Golem

Golems are magically created automatons of great power. Constructing one involves the employment of mighty magic and elemental forces.
The animating force for a golem is a spirit from the Elemental Plane of Earth. The process of creating the golem binds the unwilling spirit to the artificial body and subjects it to the will of the golem’s creator.

COMBAT

Golems are tenacious in combat and prodigiously strong as well. Being mindless, they do nothing without orders from their creators. They follow instructions explicitly and are incapable of any strategy or tactics. They are emotionless in combat and cannot be provoked.
A golem’s creator can command it if the golem is within 60 feet and can see and hear its creator. If uncommanded, a golem usually follows its last instruction to the best of its ability, though if attacked it returns the attack. The creator can give the golem a simple command to govern its actions in his or her absence, such as “Remain in an area and attack all creatures that enter” (or only a specific type of creature), “Ring a gong and attack,” or the like. The golem’s creator can order the golem to obey the commands of another person (who might in turn place the golem under someone else’s control, and so on), but the golem’s creator can always resume control over his creation by commanding the golem to obey him alone.
Since golems do not need to breathe and are immune to most forms of energy, they can press an attack against an opponent almost anywhere, from the bottom of the sea to the frigid top of the tallest mountain.
Immunity to Magic (Ex): Golems have immunity to most magical and supernatural effects, except when otherwise noted.

CONSTRUCTION

The cost to create given for each golem includes the cost of the physical body and all the materials and spell components that are consumed or become a permanent part of the golem. Creating a golem is essentially similar to creating any sort of magic item (see page 282 of the Dungeon Master’s Guide). However, a golem’s body includes costly material components that may require some extra preparation. The golem’s creator can assemble the body or hire someone else to do the job. The builder must have the appropriate skill, which varies with the golem variety.
Completing the golem’s creation drains the appropriate XP from the creator and requires casting any spells on the final day. The creator must cast the spells personally, but they can come from outside sources, such as scrolls.
The characteristics of a golem that come from its nature as a magic item (caster level, prerequisite feats and spells, market price, cost to create) are given in summary form at the end of each golem’s description, in the same format used in Chapter 7 of the Dungeon Master’s Guide.
Note The market price of an advanced golem (a golem with more Hit Dice than the typical golem described in each entry) is increased by 5,000 gp for each additional Hit Die, and increased by an additional 50,000 gp if the golem’s size increases. The XP cost for creating an advanced golem is equal to 1/25 the advanced golem’s market price minus the cost of the special materials required.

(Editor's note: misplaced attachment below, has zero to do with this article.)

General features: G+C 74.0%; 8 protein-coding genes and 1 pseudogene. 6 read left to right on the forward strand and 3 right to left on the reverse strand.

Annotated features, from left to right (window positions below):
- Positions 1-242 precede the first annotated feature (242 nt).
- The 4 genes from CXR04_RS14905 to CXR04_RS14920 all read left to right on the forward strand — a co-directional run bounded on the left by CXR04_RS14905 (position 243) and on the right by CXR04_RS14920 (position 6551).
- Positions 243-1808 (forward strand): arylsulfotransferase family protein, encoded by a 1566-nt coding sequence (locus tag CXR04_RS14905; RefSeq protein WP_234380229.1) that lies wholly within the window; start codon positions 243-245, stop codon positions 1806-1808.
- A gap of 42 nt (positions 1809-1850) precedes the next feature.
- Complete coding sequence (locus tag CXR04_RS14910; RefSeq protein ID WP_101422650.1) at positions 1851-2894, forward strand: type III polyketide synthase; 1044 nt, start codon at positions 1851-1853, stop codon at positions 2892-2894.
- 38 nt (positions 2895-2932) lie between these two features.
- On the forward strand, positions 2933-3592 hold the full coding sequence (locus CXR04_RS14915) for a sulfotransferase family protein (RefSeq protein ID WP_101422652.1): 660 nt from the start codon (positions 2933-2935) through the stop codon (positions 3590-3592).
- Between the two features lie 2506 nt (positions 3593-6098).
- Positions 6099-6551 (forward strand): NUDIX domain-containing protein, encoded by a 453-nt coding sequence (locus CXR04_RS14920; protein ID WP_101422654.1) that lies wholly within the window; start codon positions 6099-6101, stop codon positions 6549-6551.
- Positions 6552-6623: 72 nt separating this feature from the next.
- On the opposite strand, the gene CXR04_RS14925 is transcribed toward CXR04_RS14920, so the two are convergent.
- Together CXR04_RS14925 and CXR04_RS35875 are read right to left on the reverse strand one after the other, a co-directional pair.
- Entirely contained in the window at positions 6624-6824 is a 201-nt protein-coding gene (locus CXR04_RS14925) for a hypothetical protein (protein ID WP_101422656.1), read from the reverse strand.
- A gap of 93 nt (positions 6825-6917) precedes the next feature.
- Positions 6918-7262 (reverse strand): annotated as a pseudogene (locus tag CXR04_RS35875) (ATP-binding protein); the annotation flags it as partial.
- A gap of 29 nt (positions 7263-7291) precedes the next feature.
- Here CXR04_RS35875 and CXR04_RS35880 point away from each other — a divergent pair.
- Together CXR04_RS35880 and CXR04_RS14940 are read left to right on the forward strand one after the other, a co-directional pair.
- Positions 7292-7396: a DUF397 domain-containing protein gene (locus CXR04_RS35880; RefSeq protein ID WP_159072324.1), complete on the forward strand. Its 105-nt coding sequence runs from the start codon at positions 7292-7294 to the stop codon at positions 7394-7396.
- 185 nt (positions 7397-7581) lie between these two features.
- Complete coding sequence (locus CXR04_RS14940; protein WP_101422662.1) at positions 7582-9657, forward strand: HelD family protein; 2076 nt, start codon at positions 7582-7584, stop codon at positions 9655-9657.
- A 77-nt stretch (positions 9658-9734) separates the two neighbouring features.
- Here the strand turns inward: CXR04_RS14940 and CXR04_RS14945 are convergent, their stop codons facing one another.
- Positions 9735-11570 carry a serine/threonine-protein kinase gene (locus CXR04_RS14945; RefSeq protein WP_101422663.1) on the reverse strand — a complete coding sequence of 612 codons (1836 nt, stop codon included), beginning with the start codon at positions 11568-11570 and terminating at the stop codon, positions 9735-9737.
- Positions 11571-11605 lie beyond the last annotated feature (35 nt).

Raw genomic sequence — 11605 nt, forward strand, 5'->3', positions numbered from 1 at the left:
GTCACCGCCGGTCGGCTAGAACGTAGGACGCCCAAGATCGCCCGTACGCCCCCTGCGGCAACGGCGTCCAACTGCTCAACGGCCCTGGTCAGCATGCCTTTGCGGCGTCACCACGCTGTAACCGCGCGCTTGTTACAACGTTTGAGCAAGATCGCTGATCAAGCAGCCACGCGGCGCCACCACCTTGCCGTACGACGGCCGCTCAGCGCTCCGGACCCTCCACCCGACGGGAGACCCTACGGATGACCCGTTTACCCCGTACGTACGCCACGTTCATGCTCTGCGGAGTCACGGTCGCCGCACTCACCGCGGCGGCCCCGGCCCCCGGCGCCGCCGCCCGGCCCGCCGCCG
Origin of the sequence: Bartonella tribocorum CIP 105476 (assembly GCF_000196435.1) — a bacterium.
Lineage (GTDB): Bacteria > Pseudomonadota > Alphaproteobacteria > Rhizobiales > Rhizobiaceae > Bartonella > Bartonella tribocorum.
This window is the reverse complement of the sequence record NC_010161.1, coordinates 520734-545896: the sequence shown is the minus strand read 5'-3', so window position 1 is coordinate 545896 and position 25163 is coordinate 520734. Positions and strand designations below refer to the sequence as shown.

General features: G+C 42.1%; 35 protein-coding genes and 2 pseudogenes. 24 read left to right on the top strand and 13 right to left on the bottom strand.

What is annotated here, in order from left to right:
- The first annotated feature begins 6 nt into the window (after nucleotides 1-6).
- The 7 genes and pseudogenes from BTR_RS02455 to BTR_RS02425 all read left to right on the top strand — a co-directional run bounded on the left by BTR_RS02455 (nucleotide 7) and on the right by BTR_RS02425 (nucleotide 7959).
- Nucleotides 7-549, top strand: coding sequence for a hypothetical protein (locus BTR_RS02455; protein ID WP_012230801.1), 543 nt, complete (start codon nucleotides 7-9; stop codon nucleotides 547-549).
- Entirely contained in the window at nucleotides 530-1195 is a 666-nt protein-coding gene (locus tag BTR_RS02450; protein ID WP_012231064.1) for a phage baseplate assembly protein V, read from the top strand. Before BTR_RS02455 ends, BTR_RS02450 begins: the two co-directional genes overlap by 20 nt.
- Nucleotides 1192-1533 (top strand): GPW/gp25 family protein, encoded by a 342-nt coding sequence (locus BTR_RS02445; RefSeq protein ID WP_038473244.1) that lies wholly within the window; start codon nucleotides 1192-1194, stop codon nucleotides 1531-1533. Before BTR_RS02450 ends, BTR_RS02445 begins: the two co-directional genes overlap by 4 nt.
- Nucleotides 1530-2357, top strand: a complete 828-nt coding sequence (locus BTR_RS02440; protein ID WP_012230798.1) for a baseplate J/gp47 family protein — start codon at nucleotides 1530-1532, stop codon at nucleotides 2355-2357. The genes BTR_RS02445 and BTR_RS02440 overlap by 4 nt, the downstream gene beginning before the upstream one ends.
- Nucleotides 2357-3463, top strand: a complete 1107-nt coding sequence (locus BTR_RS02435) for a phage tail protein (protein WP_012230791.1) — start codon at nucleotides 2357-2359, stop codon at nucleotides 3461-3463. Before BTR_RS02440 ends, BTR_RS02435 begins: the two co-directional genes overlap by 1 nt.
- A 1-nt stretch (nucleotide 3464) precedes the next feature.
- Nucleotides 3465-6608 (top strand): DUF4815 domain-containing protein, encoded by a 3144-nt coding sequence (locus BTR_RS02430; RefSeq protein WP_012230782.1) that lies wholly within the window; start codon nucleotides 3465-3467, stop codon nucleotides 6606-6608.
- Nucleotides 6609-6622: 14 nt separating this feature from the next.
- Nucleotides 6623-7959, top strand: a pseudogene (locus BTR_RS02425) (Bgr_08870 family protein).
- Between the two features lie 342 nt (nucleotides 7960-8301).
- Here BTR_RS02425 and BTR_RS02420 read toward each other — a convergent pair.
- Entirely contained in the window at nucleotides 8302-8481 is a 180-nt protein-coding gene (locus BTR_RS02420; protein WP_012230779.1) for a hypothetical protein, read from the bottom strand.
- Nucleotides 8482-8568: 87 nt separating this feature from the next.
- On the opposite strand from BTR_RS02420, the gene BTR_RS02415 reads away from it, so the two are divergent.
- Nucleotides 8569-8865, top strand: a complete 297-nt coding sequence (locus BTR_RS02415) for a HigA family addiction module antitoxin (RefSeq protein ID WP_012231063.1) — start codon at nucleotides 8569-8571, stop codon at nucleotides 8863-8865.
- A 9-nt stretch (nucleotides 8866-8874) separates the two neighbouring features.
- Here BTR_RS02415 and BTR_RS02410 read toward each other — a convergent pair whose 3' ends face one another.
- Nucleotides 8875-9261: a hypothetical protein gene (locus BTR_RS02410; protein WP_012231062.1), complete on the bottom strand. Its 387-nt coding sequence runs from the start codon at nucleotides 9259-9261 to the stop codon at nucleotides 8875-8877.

Types of Golem

MM1
Clay Golem - CR 10
Flesh Golem - CR 7
Iron Golem - CR 13
Stone Golem - CR 11
Greater Stone Golem - CR 16

Construct Type:

A construct is an animated object or artificially constructed creature.
Features: A construct has the following features.
—10-sided Hit Dice.
—Base attack bonus equal to 3/4 total Hit Dice (as cleric).
—No good saving throws.
—Skill points equal to (2 + Int modifier, minimum 1) per Hit Die, with quadruple skill points for the first Hit Die, if the construct has an Intelligence score. However, most constructs are mindless and gain no skill points or feats.

Traits: A construct possesses the following traits (unless otherwise noted in a creature’s entry).
—No Constitution score.
—Low-light vision.
—Darkvision out to 60 feet.
—Immunity to all mind-affecting effects (charms, compulsions, phantasms, patterns, and morale effects).
—Immunity to poison, sleep effects, paralysis, stunning, disease, death effects, and necromancy effects.
—Cannot heal damage on their own, but often can be repaired by exposing them to a certain kind of effect (see the creature’s description for details) or through the use of the Craft Construct feat (see page 303). A construct with the fast healing special quality still benefits from that quality.
—Not subject to critical hits, nonlethal damage, ability damage, ability drain, fatigue, exhaustion, or energy drain.
—Immunity to any effect that requires a Fortitude save (unless the effect also works on objects, or is harmless).
—Not at risk of death from massive damage (see page 145 of the Player’s Handbook). Immediately destroyed when reduced to 0 hit points or less.
—Since it was never alive, a construct cannot be raised or resurrected.
—Because its body is a mass of unliving matter, a construct is hard to destroy. It gains bonus hit points based on size, as shown on the following table.

Construct Size Bonus Hit Points
Fine
Diminutive
Tiny
Small 10
Medium 20
Large 30
Huge 40
Gargantuan 60
Colossal 80

—Proficient with its natural weapons only, unless generally humanoid in form, in which case proficient with any weapon mentioned in its entry.
—Proficient with no armor.
—Constructs do not eat, sleep, or breathe.

Unless otherwise stated, the content of this page is licensed under Creative Commons Attribution-ShareAlike 3.0 License